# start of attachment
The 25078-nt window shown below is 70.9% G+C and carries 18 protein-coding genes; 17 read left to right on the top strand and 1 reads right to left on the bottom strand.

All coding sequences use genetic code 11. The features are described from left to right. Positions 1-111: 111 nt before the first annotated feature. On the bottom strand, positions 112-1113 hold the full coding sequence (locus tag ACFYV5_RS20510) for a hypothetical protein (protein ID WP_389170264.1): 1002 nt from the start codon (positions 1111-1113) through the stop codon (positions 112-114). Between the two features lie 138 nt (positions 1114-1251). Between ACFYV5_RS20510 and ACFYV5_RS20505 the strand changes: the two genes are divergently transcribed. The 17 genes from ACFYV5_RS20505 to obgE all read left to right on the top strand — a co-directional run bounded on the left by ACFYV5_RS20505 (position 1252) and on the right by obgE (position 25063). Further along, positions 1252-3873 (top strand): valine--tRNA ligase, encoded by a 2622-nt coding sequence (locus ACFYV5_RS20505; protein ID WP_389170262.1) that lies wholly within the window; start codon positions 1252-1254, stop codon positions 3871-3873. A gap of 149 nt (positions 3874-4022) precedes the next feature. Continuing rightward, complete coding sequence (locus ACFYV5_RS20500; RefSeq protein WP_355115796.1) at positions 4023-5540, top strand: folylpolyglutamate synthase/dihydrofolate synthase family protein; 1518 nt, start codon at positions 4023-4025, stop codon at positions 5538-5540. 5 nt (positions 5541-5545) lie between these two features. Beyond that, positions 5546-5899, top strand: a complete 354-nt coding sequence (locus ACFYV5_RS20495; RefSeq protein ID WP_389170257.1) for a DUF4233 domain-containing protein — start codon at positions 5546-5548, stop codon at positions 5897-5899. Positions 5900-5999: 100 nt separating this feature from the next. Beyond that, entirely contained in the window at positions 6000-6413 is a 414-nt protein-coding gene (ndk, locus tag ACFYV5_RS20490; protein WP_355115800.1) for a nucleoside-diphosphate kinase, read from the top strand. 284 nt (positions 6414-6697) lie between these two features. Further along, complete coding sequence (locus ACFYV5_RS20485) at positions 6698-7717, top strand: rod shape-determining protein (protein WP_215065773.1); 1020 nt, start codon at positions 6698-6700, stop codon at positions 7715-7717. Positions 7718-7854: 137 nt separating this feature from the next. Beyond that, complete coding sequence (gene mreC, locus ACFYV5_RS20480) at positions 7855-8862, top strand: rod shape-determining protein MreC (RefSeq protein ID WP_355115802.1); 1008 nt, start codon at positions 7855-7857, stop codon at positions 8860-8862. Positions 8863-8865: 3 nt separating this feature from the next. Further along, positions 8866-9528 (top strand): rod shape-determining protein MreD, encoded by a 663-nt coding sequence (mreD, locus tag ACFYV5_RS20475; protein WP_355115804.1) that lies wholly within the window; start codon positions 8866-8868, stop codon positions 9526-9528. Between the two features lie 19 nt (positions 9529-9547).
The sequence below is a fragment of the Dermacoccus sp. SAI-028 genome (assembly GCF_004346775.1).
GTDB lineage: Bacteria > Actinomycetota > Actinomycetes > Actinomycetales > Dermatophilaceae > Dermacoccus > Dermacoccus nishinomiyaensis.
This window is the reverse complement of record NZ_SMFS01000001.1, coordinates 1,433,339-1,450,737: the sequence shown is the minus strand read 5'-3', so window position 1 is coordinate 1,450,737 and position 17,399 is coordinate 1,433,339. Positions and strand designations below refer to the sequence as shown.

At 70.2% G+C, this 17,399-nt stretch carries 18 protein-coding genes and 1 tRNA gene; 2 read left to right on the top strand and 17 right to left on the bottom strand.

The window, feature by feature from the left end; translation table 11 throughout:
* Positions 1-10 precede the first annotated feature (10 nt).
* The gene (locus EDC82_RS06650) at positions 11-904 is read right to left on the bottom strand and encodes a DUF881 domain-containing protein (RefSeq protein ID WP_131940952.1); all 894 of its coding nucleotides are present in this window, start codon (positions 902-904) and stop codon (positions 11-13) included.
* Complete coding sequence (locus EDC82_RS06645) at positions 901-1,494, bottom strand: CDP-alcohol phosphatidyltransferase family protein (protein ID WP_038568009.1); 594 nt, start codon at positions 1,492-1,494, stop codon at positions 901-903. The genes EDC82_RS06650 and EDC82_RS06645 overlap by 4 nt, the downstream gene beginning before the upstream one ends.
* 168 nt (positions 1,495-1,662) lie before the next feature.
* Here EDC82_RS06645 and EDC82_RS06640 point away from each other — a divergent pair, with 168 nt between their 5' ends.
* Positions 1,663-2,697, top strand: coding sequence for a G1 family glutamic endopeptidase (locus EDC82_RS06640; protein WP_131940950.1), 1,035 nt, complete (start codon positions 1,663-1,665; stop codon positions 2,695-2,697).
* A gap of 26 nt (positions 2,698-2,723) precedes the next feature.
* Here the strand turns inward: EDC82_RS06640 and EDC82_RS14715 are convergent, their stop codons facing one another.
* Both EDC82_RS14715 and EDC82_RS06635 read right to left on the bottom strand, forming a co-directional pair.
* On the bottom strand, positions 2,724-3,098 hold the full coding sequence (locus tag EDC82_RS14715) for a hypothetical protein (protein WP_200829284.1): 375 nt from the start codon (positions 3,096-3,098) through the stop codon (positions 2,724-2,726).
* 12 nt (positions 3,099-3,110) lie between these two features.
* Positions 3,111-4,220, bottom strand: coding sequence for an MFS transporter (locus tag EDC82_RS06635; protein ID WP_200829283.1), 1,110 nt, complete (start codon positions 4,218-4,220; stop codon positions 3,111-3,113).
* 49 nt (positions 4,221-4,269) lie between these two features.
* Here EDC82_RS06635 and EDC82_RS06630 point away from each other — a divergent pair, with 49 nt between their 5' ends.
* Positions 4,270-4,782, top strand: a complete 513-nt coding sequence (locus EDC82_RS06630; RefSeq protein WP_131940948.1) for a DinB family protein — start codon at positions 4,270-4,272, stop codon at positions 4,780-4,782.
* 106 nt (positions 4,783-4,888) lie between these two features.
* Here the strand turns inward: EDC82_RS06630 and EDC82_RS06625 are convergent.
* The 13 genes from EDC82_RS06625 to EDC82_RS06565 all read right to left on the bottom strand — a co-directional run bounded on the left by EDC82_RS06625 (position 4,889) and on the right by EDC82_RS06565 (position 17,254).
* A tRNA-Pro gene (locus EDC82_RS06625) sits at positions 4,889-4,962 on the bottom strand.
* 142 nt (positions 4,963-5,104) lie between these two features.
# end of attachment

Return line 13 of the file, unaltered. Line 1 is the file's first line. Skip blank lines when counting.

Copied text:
* Positions 1,663-2,697, top strand: coding sequence for a G1 family glutamic endopeptidase (locus EDC82_RS06640; protein WP_131940950.1), 1,035 nt, complete (start codon positions 1,663-1,665; stop codon positions 2,695-2,697).